It was a great conversation, especially because my guilty conscience was soothed. (Whew.) My wife and I have tried to make it clear to our four children that we do not mind spending the time and money on something if they enjoy it. But if they don’t enjoy it, we are more than ready to let them quit (at least once the activity is over). I’ll be honest — having four kids, ages 5 to 13, in various activities means we are ready to throw one over the side at any time. But more importantly, there are enough activities out there that it’s not like it’s baseball, or sit at home.
Ryan is fortunate, too, that he’s the third child in this process for us. My oldest son has tried about every sport available, but his interests right now are centered on theater, music, and joining the Marines. My oldest daughter, age 11, looked to have a starring career in softball, but she learned over the summer that she while she enjoys house league she didn’t care for travel ball, and that in her Animal Planet-mainlining heart of hearts she still like horseback riding lessons best. (Horseback riding lessons definitely test our notion that we will gladly pay for an activity if the kid likes it.)
Maybe Ryan will decide after spring 2011 that he wants to go back to baseball, but I’ve learned with my kids that once they’re done with an activity, they’re usually done for good. I feel confident calling his move a retirement, and not just him putting his baseball career on hiatus. Either way, I’m glad Ryan told me that he would rather not play baseball, before he — and we — made another heavy commitment to it. And that he doesn’t mind being seen with his dad, out walking Paris Hilton’s dogs.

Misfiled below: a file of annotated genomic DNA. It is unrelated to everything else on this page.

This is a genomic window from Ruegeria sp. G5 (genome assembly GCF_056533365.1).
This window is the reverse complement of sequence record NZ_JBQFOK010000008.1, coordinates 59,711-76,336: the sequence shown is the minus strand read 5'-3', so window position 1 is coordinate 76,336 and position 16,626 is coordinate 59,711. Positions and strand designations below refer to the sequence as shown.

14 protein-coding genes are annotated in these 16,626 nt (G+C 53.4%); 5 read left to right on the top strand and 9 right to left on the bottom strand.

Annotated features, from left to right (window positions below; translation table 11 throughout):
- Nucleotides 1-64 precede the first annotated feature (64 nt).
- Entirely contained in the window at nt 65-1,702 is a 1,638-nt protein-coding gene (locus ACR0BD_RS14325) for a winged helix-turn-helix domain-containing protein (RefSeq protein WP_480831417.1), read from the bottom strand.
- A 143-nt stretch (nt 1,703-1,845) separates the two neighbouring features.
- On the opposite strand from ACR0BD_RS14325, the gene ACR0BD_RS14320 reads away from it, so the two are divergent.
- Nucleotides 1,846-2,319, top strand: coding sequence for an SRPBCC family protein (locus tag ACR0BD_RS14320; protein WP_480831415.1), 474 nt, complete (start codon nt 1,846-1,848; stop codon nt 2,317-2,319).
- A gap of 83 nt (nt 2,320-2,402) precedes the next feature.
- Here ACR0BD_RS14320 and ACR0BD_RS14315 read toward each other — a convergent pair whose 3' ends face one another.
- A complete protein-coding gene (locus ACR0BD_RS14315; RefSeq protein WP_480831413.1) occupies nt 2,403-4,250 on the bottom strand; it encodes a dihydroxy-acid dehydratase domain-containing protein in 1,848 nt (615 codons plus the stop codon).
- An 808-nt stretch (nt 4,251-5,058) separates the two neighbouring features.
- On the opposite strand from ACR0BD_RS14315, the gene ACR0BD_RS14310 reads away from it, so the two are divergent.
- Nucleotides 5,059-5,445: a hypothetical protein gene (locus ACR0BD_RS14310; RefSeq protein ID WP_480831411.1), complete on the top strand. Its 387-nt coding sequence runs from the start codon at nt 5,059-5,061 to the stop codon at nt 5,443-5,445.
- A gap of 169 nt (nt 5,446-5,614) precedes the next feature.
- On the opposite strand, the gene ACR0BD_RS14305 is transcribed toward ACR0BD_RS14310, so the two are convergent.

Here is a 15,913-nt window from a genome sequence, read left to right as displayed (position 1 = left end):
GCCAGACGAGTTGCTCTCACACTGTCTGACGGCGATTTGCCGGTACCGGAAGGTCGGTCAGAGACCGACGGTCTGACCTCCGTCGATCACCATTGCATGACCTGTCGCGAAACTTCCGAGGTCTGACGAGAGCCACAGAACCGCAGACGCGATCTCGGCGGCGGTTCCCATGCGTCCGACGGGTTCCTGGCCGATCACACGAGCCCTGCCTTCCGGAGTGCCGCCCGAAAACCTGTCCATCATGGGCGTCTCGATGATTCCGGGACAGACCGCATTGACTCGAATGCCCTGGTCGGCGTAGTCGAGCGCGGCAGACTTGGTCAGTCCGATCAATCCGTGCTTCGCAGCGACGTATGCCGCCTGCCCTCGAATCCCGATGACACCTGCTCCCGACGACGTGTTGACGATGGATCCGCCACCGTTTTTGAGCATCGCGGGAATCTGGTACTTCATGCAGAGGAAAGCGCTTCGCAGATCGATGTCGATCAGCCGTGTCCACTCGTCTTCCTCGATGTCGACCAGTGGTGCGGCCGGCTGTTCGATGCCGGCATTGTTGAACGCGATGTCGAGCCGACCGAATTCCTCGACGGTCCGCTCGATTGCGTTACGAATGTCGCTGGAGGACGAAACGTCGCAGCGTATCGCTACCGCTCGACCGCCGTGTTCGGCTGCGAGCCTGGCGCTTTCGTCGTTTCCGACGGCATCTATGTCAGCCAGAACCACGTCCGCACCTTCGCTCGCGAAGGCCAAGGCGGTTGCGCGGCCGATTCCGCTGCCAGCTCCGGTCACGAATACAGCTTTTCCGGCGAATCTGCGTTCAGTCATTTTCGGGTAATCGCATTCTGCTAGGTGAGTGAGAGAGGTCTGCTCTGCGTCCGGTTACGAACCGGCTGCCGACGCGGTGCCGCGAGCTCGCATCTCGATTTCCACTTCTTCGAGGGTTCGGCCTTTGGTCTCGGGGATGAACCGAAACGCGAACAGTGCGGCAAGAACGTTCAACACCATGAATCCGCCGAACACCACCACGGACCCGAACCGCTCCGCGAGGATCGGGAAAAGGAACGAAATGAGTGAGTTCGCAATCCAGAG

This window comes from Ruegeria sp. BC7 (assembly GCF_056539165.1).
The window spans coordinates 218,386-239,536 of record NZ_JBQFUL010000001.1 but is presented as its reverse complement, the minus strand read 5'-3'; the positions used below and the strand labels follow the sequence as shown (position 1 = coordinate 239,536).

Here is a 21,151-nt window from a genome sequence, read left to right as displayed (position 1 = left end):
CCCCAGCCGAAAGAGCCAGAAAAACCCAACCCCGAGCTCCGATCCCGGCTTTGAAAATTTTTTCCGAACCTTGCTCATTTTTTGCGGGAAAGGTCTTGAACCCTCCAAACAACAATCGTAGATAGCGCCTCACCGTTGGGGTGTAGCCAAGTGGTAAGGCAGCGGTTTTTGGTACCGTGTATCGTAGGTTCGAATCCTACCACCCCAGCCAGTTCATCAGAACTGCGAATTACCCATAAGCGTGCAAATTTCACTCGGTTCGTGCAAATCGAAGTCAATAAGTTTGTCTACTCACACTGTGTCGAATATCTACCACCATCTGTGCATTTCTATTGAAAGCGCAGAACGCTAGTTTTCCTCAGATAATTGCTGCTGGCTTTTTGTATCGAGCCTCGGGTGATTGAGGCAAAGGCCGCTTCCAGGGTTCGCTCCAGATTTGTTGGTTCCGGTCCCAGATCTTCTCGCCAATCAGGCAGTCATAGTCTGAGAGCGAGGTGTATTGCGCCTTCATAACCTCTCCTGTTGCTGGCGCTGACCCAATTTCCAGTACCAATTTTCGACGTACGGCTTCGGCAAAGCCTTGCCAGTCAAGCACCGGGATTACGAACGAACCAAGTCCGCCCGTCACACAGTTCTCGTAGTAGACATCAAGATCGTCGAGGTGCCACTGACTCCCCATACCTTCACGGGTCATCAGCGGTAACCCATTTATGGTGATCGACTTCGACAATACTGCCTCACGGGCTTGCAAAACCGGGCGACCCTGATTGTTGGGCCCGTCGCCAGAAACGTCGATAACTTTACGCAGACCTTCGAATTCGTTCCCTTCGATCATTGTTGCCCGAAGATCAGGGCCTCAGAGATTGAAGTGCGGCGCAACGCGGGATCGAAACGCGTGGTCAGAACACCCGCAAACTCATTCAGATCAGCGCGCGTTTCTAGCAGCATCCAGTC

As I write this, today is the Muslim holiday of Eid al-Fitr, the end of the month of Ramadan. My kids, who go to a school district with a large Arabic population, know all about the holiday even if, as Christians, they don’t celebrate. For one thing, this means their friends at school can have lunch with them again.
Speaking of which, a little while back I did a post about how Ramadan affected the football team at Fordson High in Dearborn, Mich., a school with a nearly all-Arabic population. They had their preseason practices overnight, so the players could eat before practice. Tonight they face Belleville, and let me tell you, the Fordson Tractors are hungry for a win — but they’re not hungry anymore. The team went 1-1 during Ramadan, by the way.